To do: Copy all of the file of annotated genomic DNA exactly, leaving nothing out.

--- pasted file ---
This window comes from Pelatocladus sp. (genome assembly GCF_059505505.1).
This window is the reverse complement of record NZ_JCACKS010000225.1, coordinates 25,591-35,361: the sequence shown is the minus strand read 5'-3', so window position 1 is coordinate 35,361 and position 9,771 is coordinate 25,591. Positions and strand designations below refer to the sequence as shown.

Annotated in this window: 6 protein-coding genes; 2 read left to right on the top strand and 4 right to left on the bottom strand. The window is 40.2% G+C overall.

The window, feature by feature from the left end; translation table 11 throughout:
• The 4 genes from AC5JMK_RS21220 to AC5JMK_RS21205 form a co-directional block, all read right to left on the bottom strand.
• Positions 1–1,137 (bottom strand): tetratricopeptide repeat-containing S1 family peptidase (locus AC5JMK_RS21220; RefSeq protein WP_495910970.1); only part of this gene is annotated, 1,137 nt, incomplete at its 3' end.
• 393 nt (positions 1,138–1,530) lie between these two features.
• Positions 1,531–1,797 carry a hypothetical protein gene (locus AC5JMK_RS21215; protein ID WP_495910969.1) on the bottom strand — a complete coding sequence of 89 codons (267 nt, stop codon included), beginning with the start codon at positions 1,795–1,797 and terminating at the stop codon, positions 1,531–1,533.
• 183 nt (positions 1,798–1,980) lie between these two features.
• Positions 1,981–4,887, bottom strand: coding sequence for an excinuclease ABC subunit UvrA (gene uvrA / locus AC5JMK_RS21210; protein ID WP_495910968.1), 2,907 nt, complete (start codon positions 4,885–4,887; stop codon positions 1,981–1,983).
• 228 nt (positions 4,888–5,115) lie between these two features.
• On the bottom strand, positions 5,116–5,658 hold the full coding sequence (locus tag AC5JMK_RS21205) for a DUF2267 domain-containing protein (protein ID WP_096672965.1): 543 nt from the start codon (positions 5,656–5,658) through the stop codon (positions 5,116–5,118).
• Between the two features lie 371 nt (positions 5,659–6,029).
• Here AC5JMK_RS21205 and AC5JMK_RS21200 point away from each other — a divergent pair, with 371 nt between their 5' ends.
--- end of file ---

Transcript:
This window comes from Pelatocladus sp. (genome assembly GCF_059505505.1).
This window is the reverse complement of record NZ_JCACKS010000225.1, coordinates 25,591-35,361: the sequence shown is the minus strand read 5'-3', so window position 1 is coordinate 35,361 and position 9,771 is coordinate 25,591. Positions and strand designations below refer to the sequence as shown.

Annotated in this window: 6 protein-coding genes; 2 read left to right on the top strand and 4 right to left on the bottom strand. The window is 40.2% G+C overall.

The window, feature by feature from the left end; translation table 11 throughout:
• The 4 genes from AC5JMK_RS21220 to AC5JMK_RS21205 form a co-directional block, all read right to left on the bottom strand.
• Positions 1–1,137 (bottom strand): tetratricopeptide repeat-containing S1 family peptidase (locus AC5JMK_RS21220; RefSeq protein WP_495910970.1); only part of this gene is annotated, 1,137 nt, incomplete at its 3' end.
• 393 nt (positions 1,138–1,530) lie between these two features.
• Positions 1,531–1,797 carry a hypothetical protein gene (locus AC5JMK_RS21215; protein ID WP_495910969.1) on the bottom strand — a complete coding sequence of 89 codons (267 nt, stop codon included), beginning with the start codon at positions 1,795–1,797 and terminating at the stop codon, positions 1,531–1,533.
• 183 nt (positions 1,798–1,980) lie between these two features.
• Positions 1,981–4,887, bottom strand: coding sequence for an excinuclease ABC subunit UvrA (gene uvrA / locus AC5JMK_RS21210; protein ID WP_495910968.1), 2,907 nt, complete (start codon positions 4,885–4,887; stop codon positions 1,981–1,983).
• 228 nt (positions 4,888–5,115) lie between these two features.
• On the bottom strand, positions 5,116–5,658 hold the full coding sequence (locus tag AC5JMK_RS21205) for a DUF2267 domain-containing protein (protein ID WP_096672965.1): 543 nt from the start codon (positions 5,656–5,658) through the stop codon (positions 5,116–5,118).
• Between the two features lie 371 nt (positions 5,659–6,029).
• Here AC5JMK_RS21205 and AC5JMK_RS21200 point away from each other — a divergent pair, with 371 nt between their 5' ends.